Thousands of Christians will be flocking to churches this weekend for the annual Palm Sunday observances.
Palm Sunday or Passion Sunday is observed on the sixth Sunday of Lent, the Sunday before Easter and commemorates Jesus’ triumphal entry into Jerusalem, an event mentioned in each of the four Gospels.
The Bible tells us people cut branches from palm trees, laid them across Jesus’ path and waved them in the air. They greeted Jesus not as the spiritual Messiah who would take away the sins of the world, but as a potential political leader who would overthrow the Romans. They shouted “Hosanna (meaning “save now”), blessed is he who comes in the name of the Lord, even the King of Israel!”
As has become customary, Palm Sunday observances include the waving of palm branches in procession, the blessing of the palms and the making of small crosses with the palms.
The celebration of Jesus’ triumphal entry into Jerusalem marks the start of Holy Week, which focuses on the final days of Jesus Christ’s life.
In Trinidad, the Attalea Maripa or “cocorite” Palm is harvested for distribution to the faithful on Palm Sunday.
Cecil Toyer, a member of the St John’s Evangelists Church who customarily leads the group in cutting the leaves, explained: “You cannot get palm from the other palm trees because of the main fact that you have to cut the soft branch of the palm tree. The soft part of the palm tree is located in the heart of the palm tree, which is in the centre. Cocorite is the only palm tree you could cut over and over and the tree will not die.”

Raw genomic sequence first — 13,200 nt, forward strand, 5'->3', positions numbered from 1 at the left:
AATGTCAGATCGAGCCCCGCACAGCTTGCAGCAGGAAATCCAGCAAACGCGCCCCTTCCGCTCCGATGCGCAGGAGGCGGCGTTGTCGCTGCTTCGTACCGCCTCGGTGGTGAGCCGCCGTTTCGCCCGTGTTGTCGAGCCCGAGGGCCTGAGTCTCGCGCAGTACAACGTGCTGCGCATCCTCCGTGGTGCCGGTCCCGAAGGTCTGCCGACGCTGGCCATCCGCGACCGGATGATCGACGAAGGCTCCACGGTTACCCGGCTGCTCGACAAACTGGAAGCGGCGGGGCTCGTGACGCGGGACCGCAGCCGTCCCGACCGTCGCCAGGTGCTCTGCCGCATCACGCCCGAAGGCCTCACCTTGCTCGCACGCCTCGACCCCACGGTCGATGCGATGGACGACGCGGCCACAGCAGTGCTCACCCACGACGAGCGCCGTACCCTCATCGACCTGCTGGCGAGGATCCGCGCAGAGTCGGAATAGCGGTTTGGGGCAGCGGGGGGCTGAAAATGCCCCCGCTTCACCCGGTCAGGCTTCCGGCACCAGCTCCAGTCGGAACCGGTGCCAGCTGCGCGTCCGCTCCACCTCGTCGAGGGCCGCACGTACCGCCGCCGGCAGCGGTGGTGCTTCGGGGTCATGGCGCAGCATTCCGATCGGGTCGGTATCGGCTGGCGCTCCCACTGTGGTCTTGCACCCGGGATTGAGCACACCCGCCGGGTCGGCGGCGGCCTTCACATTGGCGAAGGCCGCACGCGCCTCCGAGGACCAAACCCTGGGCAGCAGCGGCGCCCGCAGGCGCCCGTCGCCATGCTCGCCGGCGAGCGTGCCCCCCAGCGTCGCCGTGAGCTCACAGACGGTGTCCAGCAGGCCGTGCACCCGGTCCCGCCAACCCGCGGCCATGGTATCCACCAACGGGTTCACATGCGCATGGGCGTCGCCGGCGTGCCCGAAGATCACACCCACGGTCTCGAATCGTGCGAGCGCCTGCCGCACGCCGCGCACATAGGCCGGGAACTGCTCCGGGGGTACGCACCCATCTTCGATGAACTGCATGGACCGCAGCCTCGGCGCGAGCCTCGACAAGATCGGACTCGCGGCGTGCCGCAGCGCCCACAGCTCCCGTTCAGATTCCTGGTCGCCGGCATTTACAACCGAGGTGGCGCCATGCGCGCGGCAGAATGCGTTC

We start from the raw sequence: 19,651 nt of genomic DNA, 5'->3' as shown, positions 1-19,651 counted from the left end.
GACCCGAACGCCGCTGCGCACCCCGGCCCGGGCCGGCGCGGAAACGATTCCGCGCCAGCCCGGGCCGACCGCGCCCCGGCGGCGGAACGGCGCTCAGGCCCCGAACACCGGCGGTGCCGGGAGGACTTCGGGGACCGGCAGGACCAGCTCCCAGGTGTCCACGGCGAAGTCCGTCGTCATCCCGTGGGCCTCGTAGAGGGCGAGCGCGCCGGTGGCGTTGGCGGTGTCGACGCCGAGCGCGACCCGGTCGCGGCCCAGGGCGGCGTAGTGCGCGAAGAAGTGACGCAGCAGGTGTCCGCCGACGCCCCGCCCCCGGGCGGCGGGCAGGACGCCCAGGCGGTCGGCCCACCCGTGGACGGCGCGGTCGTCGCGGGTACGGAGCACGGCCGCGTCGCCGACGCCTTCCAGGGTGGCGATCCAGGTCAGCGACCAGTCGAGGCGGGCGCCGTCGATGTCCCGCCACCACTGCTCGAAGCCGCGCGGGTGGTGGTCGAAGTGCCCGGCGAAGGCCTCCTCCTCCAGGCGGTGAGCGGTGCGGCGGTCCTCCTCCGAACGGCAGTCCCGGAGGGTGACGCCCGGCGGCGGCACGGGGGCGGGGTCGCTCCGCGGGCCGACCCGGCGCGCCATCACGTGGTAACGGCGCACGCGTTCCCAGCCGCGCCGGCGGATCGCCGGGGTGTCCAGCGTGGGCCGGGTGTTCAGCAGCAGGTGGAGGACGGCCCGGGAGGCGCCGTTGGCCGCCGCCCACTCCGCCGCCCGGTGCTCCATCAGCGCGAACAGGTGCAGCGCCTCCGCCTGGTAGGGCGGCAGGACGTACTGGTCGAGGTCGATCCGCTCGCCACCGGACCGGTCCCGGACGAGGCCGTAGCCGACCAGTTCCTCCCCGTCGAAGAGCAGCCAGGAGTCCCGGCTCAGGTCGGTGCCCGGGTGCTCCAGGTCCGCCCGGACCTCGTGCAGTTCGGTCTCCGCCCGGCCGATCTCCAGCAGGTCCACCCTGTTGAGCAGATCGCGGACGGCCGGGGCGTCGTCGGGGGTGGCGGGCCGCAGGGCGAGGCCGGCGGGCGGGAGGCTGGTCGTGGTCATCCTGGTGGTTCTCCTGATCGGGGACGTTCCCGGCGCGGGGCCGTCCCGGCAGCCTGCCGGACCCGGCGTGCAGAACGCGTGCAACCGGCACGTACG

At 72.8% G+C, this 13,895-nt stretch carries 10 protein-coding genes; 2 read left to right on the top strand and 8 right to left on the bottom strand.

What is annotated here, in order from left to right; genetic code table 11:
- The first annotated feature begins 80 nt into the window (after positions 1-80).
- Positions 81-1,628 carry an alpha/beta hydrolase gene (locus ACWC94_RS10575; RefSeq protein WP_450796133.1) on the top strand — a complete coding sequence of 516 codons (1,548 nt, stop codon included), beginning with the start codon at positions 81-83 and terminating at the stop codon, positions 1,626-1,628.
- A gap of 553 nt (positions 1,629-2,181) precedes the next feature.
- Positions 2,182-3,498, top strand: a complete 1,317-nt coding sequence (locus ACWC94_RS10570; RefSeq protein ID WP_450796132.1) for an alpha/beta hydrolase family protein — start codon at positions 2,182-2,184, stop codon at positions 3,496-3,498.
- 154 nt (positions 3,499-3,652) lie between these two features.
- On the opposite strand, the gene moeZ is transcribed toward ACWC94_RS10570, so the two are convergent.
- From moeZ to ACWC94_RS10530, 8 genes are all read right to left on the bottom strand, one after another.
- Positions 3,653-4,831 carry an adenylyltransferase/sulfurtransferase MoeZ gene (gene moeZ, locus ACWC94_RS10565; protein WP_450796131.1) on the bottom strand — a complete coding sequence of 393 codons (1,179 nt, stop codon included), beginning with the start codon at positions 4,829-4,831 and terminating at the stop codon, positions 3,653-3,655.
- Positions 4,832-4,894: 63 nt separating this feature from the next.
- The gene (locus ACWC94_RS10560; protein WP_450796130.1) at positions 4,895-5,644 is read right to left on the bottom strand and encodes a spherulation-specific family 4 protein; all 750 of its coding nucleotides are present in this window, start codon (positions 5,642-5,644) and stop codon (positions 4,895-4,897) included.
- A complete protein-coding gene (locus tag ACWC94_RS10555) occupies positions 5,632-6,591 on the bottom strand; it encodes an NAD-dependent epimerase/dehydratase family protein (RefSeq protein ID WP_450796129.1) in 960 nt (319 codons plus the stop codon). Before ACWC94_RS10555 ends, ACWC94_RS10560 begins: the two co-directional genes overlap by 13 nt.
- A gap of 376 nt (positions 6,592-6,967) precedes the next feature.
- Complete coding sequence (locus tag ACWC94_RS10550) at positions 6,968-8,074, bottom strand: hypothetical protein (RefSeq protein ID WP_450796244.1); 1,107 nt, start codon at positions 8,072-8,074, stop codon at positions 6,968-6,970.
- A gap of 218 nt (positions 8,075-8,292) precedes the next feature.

Toyer explained that the trees are indigenous to several tropical South American countries as well as T&T. They typically grow in lowland forests and undisturbed areas, on soils that are not usually flooded.
As the reporter assigned to the story I accompanied the team.
The palms we went to reap grew on the side of a cliff on the Northern Range in the vicinity of the North Post Road, Diego Martin. This meant we had to venture over 160 feet down the undulating and dangerous terrain to reap the leaves.
After they were cut, the palms were manually dragged back up the steep incline to the North Post Road where they were stripped.
But before the stripping is done, they first press the young palms to the ground and bent it back and forth to “crack” it. This unseals the shoot so the individual palm leaves could be extracted for use.
When the palms are distributed in churches from this afternoon, many faithful will fold them into the shape of a cross, which are used in the procession at the church on this Palm Sunday in a re-enactment of Christ’s arrival into Jerusalem and then taken home where they are displayed in cars and homes.
Some of the blessed palms which have been cut are kept. These are burnt the following year to be used as ashes for the Ash Wednesday observance.